According to Edinyang et al. (2012), one of the important aims of education is to foster the full development of an individual to enable full contribution to the well-being of the society. In an ideal sense, education is an ultimate value and hence, through the provision of social service, it is an agent of change (Ogunwuyi, 2010). It is the responsibility of the educational system of any nation to bring to the light the transformation of the economic, political, scientific and technological recognition. The place of primary education is very paramount because it is the foundation of adults‟ contribution to developmental processes. In other words, basic education makes a child a better adult. Primary education is to the educational system; and the nation at large, what the mind is to the body. A faulty primary education which is the foundation of the entire education system can thwart the attainment of the intended outcome of the system. The objectives of primary education as deduced from Nigerian national education aims and objectives read thus;
i) inculcate permanent literacy and numeracy, and ability to communicate effectively;
ii) lay a sound basis for scientific and reflective thinking;
iii) give citizenship education as a basis for effective participation in and contribution to the life of the society;
iv) mould the character and develop sound attitude and morals in the child;
v) develop in the child the ability to adapt to the child’s changing environment;
vi) giving the child opportunities for developing manipulative skills that will enable the child function effectively in the society within the limits of the child’s capacity;
vii) provide the child with basic tools for further educational advancement, including preparation for trades and the craft of the locality (FRN, 2012).

Lack of Political Commitment
The poor socio-economic condition in Nigeria and the inability of the leaders to create conditions necessary for higher national development after 14 years of consistent civil rule or democracy, should be a concern to any person who cares about Nigeria. Owing to the nature of primary education and the school system in general, governments give less concern to issues of remuneration, funding, provision of infrastructure and supply of qualified and experienced teachers. Given the obvious importance of teachers, problems in supporting newly qualified teachers and a lack of career development opportunities in school settings often combine to make teachers’ effectiveness difficult. The working conditions of primary school teachers in Nigeria is in pitiable condition that if not addressed can impede teachers‟ effectiveness. UNESCO (2009) submits that if we are to put human development at the heart of socio-economic strategies, the advancement and the working conditions of teachers must be addressed. Salaries are not regularly paid and industrial actions have become continuous and reoccurring rituals in Nigerian public service. Similarly, Esu and Inyang-Abia (2009) revealed that inadequate motivation arising from haphazard reward system and delay in payment of salaries has led to lack of commitment and therefore a slow but steady decay of any innovative programme.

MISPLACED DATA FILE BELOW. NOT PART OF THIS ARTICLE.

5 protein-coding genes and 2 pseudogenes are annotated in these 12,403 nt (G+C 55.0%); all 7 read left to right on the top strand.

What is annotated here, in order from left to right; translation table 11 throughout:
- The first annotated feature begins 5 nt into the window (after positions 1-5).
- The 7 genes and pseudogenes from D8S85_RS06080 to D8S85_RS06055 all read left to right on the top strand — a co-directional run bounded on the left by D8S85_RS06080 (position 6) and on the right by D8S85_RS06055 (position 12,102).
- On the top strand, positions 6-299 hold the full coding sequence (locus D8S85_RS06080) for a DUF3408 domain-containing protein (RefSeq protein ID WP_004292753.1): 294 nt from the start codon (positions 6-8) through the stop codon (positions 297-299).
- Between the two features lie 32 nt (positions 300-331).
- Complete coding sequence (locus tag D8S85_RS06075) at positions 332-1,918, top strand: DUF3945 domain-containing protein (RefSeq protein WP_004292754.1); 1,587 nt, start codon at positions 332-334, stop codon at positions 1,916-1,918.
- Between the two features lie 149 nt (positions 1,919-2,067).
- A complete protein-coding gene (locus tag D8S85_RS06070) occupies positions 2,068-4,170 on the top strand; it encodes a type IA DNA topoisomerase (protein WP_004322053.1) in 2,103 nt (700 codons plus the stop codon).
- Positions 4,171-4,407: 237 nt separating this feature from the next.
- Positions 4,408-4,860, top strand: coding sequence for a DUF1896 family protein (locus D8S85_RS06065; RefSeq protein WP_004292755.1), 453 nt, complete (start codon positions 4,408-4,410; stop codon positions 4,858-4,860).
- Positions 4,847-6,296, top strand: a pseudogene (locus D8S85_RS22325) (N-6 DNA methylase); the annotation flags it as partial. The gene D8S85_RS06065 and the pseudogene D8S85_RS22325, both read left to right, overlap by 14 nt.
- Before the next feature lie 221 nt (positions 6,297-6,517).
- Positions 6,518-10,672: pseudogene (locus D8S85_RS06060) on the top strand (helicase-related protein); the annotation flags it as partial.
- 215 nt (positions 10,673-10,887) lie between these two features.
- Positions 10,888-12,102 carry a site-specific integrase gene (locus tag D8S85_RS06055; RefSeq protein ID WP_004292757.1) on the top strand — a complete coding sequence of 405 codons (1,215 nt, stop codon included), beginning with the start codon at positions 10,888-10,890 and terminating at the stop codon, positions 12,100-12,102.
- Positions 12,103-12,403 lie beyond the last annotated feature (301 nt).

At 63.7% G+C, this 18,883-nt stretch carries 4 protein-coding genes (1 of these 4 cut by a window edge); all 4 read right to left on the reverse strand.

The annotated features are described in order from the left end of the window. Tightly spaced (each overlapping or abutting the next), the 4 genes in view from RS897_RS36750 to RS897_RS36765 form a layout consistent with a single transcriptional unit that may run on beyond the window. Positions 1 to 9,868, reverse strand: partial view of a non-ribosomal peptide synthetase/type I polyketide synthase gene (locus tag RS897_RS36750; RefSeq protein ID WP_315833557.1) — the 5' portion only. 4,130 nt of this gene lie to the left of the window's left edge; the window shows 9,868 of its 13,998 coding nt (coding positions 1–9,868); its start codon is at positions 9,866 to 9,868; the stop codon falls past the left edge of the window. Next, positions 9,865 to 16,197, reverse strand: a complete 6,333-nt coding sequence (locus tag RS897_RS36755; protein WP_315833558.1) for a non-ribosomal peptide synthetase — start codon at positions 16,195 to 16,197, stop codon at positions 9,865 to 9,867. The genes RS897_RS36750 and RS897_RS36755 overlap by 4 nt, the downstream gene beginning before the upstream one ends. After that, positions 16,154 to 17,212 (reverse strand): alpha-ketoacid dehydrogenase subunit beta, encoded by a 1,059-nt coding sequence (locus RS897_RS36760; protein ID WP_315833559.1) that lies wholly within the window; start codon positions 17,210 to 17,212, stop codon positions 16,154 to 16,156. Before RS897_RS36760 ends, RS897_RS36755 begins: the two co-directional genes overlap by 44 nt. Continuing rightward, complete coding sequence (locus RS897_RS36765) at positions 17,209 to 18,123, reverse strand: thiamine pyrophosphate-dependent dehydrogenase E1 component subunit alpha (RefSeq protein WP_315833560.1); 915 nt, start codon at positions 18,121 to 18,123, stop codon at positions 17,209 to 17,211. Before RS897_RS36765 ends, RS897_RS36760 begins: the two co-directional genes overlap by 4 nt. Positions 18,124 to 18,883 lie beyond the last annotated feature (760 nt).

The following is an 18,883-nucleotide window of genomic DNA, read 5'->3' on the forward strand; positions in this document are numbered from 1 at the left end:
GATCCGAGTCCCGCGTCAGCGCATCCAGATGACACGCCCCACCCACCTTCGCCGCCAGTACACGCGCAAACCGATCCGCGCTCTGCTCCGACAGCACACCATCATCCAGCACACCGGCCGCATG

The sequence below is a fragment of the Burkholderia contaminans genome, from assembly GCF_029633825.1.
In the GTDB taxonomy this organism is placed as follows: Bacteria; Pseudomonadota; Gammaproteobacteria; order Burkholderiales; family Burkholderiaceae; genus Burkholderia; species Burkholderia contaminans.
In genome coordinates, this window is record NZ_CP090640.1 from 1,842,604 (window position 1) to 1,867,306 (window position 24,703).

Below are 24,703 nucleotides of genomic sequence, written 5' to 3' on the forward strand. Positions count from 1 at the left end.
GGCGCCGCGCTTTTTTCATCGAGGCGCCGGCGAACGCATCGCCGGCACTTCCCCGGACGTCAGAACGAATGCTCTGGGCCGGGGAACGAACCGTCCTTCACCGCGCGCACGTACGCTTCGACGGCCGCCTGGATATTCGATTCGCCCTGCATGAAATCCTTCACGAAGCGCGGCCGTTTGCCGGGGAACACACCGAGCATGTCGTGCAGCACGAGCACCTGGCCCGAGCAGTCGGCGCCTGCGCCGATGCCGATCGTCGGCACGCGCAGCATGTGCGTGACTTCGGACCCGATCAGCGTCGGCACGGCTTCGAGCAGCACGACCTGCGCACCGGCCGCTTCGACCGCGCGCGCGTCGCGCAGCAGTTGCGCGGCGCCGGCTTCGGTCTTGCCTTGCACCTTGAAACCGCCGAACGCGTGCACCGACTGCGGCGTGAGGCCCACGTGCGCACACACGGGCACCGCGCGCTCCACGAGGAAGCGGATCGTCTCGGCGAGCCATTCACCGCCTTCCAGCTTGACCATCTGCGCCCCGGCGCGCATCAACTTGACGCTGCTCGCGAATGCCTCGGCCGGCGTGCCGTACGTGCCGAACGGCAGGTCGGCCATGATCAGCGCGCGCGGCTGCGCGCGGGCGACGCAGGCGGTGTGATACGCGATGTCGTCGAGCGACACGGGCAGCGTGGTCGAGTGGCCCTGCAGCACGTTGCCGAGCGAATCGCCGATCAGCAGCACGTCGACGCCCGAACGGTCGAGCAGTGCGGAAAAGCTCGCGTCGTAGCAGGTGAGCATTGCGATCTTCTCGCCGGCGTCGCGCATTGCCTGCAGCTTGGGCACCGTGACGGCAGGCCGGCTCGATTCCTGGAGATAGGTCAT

Challenges of poor infrastructural facilities
Most primary schools both in the rural and urban cities are crumbling because of lack of maintenance. The degree of infrastructural decay in Nigerian primary schools is an eyesore that should give government sleepless night. Oloruntoyin (2011) stressed that many of the buildings were erected in the late 1950s and early 1960s with mud blocks. Today they are not only a health hazard but also potential death traps. In fact, classes are being held in the open during the dry season and when the raining season sets in children are crowded into the few available ramshackle buildings. For any curriculum to be maximally implemented to meet the vision 2020 or the national transformation agenda, infrastructural facilities such as classroom, laboratories, seats and libraries among others must be put in place. The absence of these infrastructures in most cases has seriously constrained the teaching and learning objectives of the curriculum (Enu et al., 2009).
Challenges of competent teachers